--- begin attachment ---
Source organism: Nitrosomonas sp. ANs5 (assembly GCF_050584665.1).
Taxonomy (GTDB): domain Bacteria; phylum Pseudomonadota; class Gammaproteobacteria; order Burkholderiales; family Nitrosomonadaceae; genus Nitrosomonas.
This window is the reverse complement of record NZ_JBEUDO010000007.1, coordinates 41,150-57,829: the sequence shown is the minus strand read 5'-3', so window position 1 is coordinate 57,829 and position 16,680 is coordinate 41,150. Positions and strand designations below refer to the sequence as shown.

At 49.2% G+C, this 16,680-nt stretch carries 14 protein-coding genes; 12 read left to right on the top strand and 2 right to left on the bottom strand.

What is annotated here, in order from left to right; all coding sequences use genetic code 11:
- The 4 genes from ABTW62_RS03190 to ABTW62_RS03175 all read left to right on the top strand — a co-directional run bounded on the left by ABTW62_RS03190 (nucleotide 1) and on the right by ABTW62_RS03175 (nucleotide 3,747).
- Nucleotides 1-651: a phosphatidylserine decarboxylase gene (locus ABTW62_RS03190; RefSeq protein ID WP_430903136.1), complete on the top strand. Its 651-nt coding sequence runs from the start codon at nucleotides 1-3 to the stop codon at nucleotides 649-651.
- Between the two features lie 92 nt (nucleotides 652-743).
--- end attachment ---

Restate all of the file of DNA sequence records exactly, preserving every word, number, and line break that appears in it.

Source organism: Nitrosomonas sp. ANs5 (assembly GCF_050584665.1).
Taxonomy (GTDB): domain Bacteria; phylum Pseudomonadota; class Gammaproteobacteria; order Burkholderiales; family Nitrosomonadaceae; genus Nitrosomonas.
This window is the reverse complement of record NZ_JBEUDO010000007.1, coordinates 41,150-57,829: the sequence shown is the minus strand read 5'-3', so window position 1 is coordinate 57,829 and position 16,680 is coordinate 41,150. Positions and strand designations below refer to the sequence as shown.

At 49.2% G+C, this 16,680-nt stretch carries 14 protein-coding genes; 12 read left to right on the top strand and 2 right to left on the bottom strand.

What is annotated here, in order from left to right; all coding sequences use genetic code 11:
- The 4 genes from ABTW62_RS03190 to ABTW62_RS03175 all read left to right on the top strand — a co-directional run bounded on the left by ABTW62_RS03190 (nucleotide 1) and on the right by ABTW62_RS03175 (nucleotide 3,747).
- Nucleotides 1-651: a phosphatidylserine decarboxylase gene (locus ABTW62_RS03190; RefSeq protein ID WP_430903136.1), complete on the top strand. Its 651-nt coding sequence runs from the start codon at nucleotides 1-3 to the stop codon at nucleotides 649-651.
- Between the two features lie 92 nt (nucleotides 652-743).